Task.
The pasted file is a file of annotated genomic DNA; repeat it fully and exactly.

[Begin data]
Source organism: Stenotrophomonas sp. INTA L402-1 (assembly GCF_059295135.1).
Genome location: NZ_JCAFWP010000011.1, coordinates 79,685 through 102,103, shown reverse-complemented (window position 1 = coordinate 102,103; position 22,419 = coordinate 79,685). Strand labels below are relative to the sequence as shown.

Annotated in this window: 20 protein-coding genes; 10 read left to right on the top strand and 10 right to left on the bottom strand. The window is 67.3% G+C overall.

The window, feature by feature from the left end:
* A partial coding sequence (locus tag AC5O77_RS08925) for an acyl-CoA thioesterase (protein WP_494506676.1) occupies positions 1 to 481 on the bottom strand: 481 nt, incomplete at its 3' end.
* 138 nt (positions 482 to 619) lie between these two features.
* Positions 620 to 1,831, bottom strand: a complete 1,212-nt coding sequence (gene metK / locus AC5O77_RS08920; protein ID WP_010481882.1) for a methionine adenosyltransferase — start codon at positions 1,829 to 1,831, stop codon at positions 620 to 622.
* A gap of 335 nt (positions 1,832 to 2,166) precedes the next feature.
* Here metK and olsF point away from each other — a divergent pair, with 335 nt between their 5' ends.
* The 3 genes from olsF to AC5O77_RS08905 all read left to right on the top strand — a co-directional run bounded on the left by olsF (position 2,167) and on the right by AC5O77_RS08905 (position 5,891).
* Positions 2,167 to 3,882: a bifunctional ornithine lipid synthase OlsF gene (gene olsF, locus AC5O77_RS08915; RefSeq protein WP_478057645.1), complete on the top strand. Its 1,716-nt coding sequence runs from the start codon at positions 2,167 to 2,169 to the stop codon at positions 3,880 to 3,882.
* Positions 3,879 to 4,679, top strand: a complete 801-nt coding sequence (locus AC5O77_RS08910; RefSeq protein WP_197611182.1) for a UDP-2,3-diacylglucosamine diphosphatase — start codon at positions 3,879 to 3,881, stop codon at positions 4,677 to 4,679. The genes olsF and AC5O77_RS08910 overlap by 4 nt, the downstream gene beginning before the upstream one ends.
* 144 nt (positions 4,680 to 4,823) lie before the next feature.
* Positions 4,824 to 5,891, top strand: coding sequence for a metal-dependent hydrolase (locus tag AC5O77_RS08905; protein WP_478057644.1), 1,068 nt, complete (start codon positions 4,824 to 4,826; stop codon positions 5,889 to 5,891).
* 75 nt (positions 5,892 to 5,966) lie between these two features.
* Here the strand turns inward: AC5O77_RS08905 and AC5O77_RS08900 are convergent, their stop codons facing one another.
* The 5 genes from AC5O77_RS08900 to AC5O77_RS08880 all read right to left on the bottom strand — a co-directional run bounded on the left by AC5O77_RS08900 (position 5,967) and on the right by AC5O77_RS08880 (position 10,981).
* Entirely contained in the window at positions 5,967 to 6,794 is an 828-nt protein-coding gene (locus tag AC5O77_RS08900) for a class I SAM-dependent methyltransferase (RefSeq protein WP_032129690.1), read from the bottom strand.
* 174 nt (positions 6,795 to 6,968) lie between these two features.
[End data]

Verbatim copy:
Source organism: Stenotrophomonas sp. INTA L402-1 (assembly GCF_059295135.1).
Genome location: NZ_JCAFWP010000011.1, coordinates 79,685 through 102,103, shown reverse-complemented (window position 1 = coordinate 102,103; position 22,419 = coordinate 79,685). Strand labels below are relative to the sequence as shown.

Annotated in this window: 20 protein-coding genes; 10 read left to right on the top strand and 10 right to left on the bottom strand. The window is 67.3% G+C overall.

The window, feature by feature from the left end:
* A partial coding sequence (locus tag AC5O77_RS08925) for an acyl-CoA thioesterase (protein WP_494506676.1) occupies positions 1 to 481 on the bottom strand: 481 nt, incomplete at its 3' end.
* 138 nt (positions 482 to 619) lie between these two features.
* Positions 620 to 1,831, bottom strand: a complete 1,212-nt coding sequence (gene metK / locus AC5O77_RS08920; protein ID WP_010481882.1) for a methionine adenosyltransferase — start codon at positions 1,829 to 1,831, stop codon at positions 620 to 622.
* A gap of 335 nt (positions 1,832 to 2,166) precedes the next feature.
* Here metK and olsF point away from each other — a divergent pair, with 335 nt between their 5' ends.
* The 3 genes from olsF to AC5O77_RS08905 all read left to right on the top strand — a co-directional run bounded on the left by olsF (position 2,167) and on the right by AC5O77_RS08905 (position 5,891).
* Positions 2,167 to 3,882: a bifunctional ornithine lipid synthase OlsF gene (gene olsF, locus AC5O77_RS08915; RefSeq protein WP_478057645.1), complete on the top strand. Its 1,716-nt coding sequence runs from the start codon at positions 2,167 to 2,169 to the stop codon at positions 3,880 to 3,882.
* Positions 3,879 to 4,679, top strand: a complete 801-nt coding sequence (locus AC5O77_RS08910; RefSeq protein WP_197611182.1) for a UDP-2,3-diacylglucosamine diphosphatase — start codon at positions 3,879 to 3,881, stop codon at positions 4,677 to 4,679. The genes olsF and AC5O77_RS08910 overlap by 4 nt, the downstream gene beginning before the upstream one ends.
* 144 nt (positions 4,680 to 4,823) lie before the next feature.
* Positions 4,824 to 5,891, top strand: coding sequence for a metal-dependent hydrolase (locus tag AC5O77_RS08905; protein WP_478057644.1), 1,068 nt, complete (start codon positions 4,824 to 4,826; stop codon positions 5,889 to 5,891).
* 75 nt (positions 5,892 to 5,966) lie between these two features.
* Here the strand turns inward: AC5O77_RS08905 and AC5O77_RS08900 are convergent, their stop codons facing one another.
* The 5 genes from AC5O77_RS08900 to AC5O77_RS08880 all read right to left on the bottom strand — a co-directional run bounded on the left by AC5O77_RS08900 (position 5,967) and on the right by AC5O77_RS08880 (position 10,981).
* Entirely contained in the window at positions 5,967 to 6,794 is an 828-nt protein-coding gene (locus tag AC5O77_RS08900) for a class I SAM-dependent methyltransferase (RefSeq protein WP_032129690.1), read from the bottom strand.
* 174 nt (positions 6,795 to 6,968) lie between these two features.